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Preface to the 2014 Edition
C
herry Grove is the story of how a small strip of a barrier
island off the Atlantic coast near New York City, nothing more than
a sand spit, really, became the premier lesbian and gay summer colony
in the world, and the only one that has a large gay majority, be-
tween the years 1930 and 1990. How could such a vibrant community
have been created under the oppressive conditions that existed for gay
people at that time? There was no written account, so I decided to
research the Grove history myself.
All around me, intimately connected despite the absence of the
Internet at that time, was a network of other gay and lesbian intellec-
tuals like Jonathan Ned Katz, Allen Berubé, John D’Emilio, Martin
Duberman, George Chauncey, Elizabeth Kennedy, and Madeline
Davis, to name just a few, who were re- creating, via slide shows and
books, the histories that we had never learned in school and were
starving for. For us this was a labor of political conviction and love,
not necessarily a career move. For one thing many of us were scholars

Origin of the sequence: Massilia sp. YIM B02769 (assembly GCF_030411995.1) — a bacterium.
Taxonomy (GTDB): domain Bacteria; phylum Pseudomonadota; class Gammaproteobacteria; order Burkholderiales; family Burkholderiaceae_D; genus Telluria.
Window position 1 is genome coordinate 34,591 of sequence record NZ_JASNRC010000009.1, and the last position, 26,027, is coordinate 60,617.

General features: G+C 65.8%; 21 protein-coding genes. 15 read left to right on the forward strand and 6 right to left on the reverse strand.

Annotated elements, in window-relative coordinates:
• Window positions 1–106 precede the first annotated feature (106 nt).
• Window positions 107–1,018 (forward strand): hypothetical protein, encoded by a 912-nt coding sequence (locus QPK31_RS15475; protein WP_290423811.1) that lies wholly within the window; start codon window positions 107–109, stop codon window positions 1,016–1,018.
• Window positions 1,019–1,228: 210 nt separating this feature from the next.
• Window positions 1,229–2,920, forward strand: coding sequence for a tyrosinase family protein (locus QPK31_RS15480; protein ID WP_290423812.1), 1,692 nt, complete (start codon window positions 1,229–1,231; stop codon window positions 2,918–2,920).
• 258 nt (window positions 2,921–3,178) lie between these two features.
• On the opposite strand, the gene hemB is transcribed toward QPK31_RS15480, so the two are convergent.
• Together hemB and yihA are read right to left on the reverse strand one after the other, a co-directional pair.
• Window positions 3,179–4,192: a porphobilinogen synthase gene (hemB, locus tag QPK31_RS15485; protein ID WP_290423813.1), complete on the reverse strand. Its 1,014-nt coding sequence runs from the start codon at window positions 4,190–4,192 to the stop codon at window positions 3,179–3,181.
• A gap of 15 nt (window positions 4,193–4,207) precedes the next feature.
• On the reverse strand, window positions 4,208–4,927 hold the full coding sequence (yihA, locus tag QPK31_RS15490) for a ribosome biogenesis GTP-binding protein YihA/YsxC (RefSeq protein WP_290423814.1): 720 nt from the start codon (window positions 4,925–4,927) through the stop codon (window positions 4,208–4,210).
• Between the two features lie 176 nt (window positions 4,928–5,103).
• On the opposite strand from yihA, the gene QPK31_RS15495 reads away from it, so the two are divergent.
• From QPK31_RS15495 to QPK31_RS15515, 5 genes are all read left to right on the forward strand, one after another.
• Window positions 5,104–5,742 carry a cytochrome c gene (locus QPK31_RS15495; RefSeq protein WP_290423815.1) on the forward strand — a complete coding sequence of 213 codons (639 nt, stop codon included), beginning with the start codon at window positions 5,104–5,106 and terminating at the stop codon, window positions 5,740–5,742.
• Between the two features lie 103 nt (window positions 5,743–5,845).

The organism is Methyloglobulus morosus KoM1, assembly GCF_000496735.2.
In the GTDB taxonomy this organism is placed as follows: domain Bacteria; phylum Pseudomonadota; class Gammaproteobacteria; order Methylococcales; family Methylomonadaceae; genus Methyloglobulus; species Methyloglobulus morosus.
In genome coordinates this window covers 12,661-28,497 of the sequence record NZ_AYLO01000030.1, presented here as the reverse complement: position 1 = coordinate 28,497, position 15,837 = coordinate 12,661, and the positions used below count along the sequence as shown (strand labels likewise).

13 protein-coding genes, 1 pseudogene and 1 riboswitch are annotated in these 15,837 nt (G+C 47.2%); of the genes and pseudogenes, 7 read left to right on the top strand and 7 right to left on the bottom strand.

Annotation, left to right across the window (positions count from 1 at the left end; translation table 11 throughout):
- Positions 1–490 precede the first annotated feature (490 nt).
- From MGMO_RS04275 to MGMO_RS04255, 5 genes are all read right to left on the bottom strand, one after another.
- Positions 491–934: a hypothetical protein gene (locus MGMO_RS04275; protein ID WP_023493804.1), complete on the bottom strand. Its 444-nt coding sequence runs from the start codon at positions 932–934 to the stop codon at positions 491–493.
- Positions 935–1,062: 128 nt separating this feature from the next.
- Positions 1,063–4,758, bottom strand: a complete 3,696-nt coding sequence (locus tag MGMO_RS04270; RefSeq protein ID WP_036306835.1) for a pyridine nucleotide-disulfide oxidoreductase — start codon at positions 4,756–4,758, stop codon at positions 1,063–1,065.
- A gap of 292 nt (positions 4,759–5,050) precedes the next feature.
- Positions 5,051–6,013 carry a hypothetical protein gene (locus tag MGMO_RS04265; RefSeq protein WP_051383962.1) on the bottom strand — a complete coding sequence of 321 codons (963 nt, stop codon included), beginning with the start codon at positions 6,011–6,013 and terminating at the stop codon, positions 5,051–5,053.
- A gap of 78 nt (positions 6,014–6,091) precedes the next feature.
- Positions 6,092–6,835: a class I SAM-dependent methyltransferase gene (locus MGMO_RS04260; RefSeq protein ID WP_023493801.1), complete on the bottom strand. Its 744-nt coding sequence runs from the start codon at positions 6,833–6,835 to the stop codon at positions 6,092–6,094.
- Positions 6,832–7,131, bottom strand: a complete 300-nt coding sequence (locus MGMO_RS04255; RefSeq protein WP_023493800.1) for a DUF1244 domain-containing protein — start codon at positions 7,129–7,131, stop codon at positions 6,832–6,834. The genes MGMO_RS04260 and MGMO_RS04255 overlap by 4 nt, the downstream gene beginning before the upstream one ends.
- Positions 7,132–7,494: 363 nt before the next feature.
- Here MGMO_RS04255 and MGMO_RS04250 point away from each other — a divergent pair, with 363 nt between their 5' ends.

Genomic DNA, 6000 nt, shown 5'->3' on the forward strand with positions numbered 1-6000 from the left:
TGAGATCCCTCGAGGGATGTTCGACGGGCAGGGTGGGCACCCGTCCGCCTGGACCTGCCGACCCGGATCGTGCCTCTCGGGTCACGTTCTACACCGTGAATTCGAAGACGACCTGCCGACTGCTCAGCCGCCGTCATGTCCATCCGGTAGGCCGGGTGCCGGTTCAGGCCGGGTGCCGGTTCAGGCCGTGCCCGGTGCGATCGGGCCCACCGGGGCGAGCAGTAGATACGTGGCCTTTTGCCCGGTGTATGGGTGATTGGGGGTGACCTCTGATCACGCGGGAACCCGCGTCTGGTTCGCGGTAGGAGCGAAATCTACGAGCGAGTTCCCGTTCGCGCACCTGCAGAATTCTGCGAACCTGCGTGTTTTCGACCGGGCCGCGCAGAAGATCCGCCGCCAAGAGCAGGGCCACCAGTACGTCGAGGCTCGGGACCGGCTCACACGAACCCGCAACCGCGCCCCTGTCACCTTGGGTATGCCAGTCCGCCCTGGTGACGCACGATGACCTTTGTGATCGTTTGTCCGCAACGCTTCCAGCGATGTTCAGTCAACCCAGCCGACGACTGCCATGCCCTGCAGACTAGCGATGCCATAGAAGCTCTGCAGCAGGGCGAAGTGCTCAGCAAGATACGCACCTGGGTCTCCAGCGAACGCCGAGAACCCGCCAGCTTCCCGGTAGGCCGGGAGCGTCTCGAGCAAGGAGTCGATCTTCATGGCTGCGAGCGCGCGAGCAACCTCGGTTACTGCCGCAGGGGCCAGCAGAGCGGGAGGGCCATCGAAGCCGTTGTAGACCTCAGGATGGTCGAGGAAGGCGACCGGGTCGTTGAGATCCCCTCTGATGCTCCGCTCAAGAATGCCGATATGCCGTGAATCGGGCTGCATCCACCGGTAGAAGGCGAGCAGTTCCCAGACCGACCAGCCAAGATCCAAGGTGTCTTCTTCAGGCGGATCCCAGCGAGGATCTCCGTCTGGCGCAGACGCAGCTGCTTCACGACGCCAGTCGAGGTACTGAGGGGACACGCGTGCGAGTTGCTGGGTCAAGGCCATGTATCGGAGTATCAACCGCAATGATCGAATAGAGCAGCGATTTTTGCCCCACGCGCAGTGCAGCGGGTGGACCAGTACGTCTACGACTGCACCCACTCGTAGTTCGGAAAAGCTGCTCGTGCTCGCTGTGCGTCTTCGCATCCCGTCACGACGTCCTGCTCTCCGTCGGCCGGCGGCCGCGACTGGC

outside of universities; even those of us who were academics had no
certainty that our work would be accepted as legitimate.
Looking back, I still find the work that my generation of gay lib-
erationist intellectuals created a mighty proud achievement. We re-
spected LGBT people of varied experience and with their support as
narrators and archivists, we produced an outstanding body of work
using empirical and theoretical approaches that have both descen-
dants and ongoing power. Specifically, each time I open the pages of
Cherry Grove I think “well done.” I hope that others will have similar
pleasure in reading this history.
People often ask me if— this book having proved my fascination
with and attachment to Cherry Grove— I still summer there or at
least visited regularly. The answer as of this writing, nineteen years
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